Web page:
The Minnesota Department of Human Services said it prioritized people over processes during the COVID-19 pandemic when explaining its poor oversight of grant money.
An audit by the Office of the Legislative Auditor (OLA) found that DHS poorly managed grant dollars and disregarded the law in its distribution and tracking of homelessness and housing support grants, including COVID-19 response emergency services grants.
It was “simply not possible” to follow all policies and procedures during the pandemic given the urgent timeframe, Jodi Harpstead, Department of Human Services commissioner, said during a legislative hearing last week.
“During the very first days of the COVID-19 pandemic, DHS received a sudden influx of state and federal funding to get Minnesotans experiencing homelessness into safe shelter spaces,” Harpstead said in response to the audit. “Our staff made some deliberate choices that prioritized getting resources out to our partners that would save lives, protect communities, and preserve our health care system’s capacity.”
However, Judy Randall, legislative auditor, told Alpha News the state can take care of people while following procedures, and DHS should have taken steps to ensure taxpayer money was being spent properly.
“COVID was extraordinary but that didn’t mean we should ignore policies or not meet taxpayer expectations,” Randall told Alpha News. “There are other thoughtful ways and reasonable approaches to make sure the money was spent properly.”
Randall said there was no evidence of fraud but determining fraud was not within the scope of the audit.
Because DHS did not follow policies and procedures, there’s no way to determine if grantees spent money on allowable activities or if fraud occurred, said Lori Leyson, who leads the OLA’s Financial Audit Division, before the Legislative Audit Commission last week.
DHS created new processes out of necessity because of the unique nature of the grants and the urgency in which they needed to be disbursed, Harpstead said during the hearing.
In a letter responding to the audit, Harpstead said her agency “prioritized rapid, nimble processes over established processes that would provide documentation of our decision-making, but would have impeded our speed or capacity to respond as it was simply not possible to do it all given the urgent timeframe.”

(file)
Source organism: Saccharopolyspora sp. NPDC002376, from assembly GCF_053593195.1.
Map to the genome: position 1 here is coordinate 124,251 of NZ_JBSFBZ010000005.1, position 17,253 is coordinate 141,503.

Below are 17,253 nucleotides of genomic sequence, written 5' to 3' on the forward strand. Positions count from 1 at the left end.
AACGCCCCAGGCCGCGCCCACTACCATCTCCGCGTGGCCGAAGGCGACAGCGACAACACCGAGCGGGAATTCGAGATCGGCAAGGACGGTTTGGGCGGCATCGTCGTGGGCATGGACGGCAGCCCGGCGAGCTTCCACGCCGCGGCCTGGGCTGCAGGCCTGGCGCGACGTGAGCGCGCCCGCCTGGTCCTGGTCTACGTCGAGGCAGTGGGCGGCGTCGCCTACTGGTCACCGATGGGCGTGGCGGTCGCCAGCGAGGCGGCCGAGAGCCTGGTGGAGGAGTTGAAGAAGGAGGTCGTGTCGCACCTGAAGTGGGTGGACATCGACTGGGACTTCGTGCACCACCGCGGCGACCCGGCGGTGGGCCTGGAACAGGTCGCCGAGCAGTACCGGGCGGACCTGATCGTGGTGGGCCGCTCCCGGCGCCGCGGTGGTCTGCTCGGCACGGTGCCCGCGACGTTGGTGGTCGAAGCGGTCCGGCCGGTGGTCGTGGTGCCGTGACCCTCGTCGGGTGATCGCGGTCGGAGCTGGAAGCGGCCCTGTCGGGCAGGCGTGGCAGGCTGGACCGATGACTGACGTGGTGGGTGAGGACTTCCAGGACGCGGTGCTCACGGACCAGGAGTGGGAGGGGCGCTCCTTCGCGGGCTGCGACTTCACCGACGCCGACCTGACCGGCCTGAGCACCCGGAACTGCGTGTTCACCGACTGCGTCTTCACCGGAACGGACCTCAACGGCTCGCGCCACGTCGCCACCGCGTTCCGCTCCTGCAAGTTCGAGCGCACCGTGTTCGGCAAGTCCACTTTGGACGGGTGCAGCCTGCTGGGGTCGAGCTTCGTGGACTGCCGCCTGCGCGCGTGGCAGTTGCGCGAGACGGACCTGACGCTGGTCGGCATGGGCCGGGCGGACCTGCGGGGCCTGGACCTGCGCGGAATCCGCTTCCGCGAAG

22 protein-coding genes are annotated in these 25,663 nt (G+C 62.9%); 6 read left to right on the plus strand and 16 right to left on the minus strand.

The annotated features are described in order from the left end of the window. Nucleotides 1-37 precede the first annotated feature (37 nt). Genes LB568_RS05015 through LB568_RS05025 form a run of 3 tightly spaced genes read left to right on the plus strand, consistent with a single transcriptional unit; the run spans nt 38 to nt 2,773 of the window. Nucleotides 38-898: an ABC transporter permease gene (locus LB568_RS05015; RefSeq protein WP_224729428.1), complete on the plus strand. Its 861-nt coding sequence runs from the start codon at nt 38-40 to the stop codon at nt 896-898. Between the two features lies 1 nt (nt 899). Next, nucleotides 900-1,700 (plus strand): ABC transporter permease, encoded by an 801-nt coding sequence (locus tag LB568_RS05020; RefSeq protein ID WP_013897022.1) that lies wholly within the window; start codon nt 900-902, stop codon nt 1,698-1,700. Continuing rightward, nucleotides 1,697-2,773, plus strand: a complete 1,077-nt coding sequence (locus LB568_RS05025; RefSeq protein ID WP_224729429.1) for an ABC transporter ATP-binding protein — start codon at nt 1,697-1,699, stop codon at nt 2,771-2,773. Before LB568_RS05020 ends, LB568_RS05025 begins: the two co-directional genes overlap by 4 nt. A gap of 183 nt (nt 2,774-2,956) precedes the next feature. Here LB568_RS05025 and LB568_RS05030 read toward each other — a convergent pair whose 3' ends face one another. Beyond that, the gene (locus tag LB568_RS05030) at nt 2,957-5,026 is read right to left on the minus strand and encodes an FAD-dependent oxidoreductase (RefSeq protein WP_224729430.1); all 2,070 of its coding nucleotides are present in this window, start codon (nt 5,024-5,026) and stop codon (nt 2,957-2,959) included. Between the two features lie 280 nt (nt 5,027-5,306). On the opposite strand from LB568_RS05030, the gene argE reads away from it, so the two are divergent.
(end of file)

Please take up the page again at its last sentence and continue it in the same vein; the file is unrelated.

“To look at this expedited process to get funds out in an emergency and conclude that DHS is in trouble is grossly unfair to the caring and competent people of the Department of Human Services,” Harpstead said.
Some state lawmakers disagreed, pointing to past problems within the agency.
“Waste, fraud, and abuse have plagued DHS programs for years, and once again an audit has found that the Walz administration failed to protect taxpayer dollars,” said Rep. Ann Neu-Brindley, R-North Branch. “During the pandemic, DHS oversaw hundreds of millions of COVID relief dollars but they did not effectively manage grant distribution or comply with all legal requirements.”
Harpstead said the department oversees $20 billion a year and “handles it well.”
“The Department of Human Services generally did not have adequate internal controls to ensure compliance with applicable legal requirements over homelessness and housing support grants. The department had significant control deficiencies related to the management of homelessness and housing support grants. Further, the department did not always comply with the significant legal requirements related to grants management,” the audit concludes.
Neu-Brindley said Minnesotans “expect DHS to be a better steward of their taxpayer dollars and once again the department fell short.”
Sheila Qualls is an award-winning journalist and former civilian editor of an Army newspaper. Prior to joining Alpha News, she was a Christian Marriage and Family columnist at Patheos.com and a personal coach. Her work has been published in The Upper Room, the MOPS blog, Grown and Flown, and The Christian Post. She speaks nationally on issues involving faith and family.